Date: January, 2000 Author: Brady Fiechter Source: Gamers' Republic, Issue 20, p. 38
playstation2 preview • developer oddworld • publisher gt interactive • available late 2000
Something quite extraordinary is brewing in the fertile minds at Oddworld. It’s called Munch’s Oddysee, and propelled by the boundary-shattering power of the PlayStation 2, it is unlike anything you have ever seen before.
The second game in the Oddworld Quintology and the third adventure for the tireless Abe, Munch’s Oddysee will be exceptionally true to the rich, dim Oddworld universe, which could previously only be realized in a 2D reality. “Aesthetically speaking, we want the environments to be in check with what was previously seen from Oddworld’s 2D games,” says Lorne Lanning, the game’s creative director. “This universe has been planned from the beginning. Meaning, we introduced Abe and Oddworld in 2D while always planning to evolve them into 3D when the technology was there. Of course, we will be creating new environments, but it’s all in the same design theme as to what makes Oddworld’s landscape unique.”
Many of the same creatures from previous games in the series will populate this new world, but they will be much more advanced, exhibiting life cycle patterns that imbue them with uncommonly realistic intelligence and habits. As for the new enemies joining the ranks, “some will be much larger in scale, some will have strange co-dependent relationships, some will be aquatic,” says Lanning. “You’ll also start seeing more herds and the like.”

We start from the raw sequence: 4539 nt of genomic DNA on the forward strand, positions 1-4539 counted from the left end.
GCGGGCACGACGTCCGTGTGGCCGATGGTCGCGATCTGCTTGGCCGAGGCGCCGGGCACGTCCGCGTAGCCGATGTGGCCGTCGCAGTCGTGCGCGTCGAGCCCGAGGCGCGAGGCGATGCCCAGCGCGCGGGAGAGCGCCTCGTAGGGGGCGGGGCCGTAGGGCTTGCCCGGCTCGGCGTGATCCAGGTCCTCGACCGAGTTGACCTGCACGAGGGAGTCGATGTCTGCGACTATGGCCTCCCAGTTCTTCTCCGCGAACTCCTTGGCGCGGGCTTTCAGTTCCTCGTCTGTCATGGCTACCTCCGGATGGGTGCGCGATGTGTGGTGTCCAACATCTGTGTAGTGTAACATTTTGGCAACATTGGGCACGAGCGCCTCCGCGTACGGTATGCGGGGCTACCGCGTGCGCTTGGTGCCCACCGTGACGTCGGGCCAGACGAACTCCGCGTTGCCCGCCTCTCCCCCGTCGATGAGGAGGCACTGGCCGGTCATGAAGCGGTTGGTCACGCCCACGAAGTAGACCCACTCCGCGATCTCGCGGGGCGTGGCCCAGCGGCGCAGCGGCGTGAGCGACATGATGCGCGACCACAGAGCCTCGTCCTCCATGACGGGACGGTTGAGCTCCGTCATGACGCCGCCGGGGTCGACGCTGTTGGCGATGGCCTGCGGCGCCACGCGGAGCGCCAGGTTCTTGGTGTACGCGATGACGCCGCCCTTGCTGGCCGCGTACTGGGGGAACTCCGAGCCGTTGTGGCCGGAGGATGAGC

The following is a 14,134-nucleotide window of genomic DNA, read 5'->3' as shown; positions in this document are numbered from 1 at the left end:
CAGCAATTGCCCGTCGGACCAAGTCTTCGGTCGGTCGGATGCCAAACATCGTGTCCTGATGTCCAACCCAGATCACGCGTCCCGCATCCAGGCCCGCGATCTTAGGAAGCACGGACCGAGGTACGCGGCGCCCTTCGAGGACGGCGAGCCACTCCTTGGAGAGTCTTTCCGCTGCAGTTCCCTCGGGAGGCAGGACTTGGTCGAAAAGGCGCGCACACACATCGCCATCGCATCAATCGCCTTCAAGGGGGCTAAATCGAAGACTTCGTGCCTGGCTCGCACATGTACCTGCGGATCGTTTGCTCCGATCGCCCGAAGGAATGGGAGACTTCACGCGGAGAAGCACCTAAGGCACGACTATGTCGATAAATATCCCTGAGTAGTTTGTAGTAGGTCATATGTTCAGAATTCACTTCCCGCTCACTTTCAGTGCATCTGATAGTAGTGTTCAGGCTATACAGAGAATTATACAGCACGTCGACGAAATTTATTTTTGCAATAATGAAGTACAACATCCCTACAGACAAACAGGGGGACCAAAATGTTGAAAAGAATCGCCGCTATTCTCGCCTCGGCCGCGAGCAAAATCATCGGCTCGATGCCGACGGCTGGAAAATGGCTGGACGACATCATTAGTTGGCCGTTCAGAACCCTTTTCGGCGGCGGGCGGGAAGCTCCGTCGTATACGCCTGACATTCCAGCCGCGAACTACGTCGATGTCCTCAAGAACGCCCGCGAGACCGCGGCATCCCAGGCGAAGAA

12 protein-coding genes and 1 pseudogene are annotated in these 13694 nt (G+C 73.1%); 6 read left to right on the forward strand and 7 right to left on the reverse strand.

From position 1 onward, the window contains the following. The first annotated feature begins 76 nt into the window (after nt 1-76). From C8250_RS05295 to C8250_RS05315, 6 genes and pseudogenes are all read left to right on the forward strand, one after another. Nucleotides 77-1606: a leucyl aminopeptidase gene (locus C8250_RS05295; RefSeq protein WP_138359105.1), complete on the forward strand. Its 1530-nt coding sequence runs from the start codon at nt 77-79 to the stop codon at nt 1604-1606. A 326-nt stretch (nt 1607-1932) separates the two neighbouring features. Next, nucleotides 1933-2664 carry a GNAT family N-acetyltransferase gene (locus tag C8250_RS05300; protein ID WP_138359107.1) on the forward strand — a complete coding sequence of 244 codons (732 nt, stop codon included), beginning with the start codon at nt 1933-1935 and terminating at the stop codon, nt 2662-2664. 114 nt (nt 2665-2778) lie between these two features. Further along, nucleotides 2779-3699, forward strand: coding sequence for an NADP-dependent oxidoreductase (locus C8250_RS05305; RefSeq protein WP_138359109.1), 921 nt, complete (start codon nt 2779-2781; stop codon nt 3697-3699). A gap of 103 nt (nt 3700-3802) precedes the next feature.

The Abe character will play a central role in Munch’s Oddysee, but eventually the wheel-chair-bound Munch enters the picture, and you must utilize both characters to achieve your goals. The gameplay borrows from elements in the first two games, but the world interaction and GameSpeak process has become more focused and evolved. “We are simulating entire life cycles for all the characters in the world, all the communities, and even the landscape. We are truly going for a ‘world’ simulation approach rather than gauntlet types of puzzles that you saw in our previous games.”
Munch’s Oddysee has ample growing time before it launches with the PlayStation 2 late next year, but even in its infant state, the game is showing a remarkable sense of atmosphere and visual fantasy; just the way the magnificent creatures in the game animate, with a depth and sophistication never seen before, creates a sense of realism that has been previously unimaginable. It is understandable when Lanning says, “It will be more like visiting Oddworld than playing Oddworld.”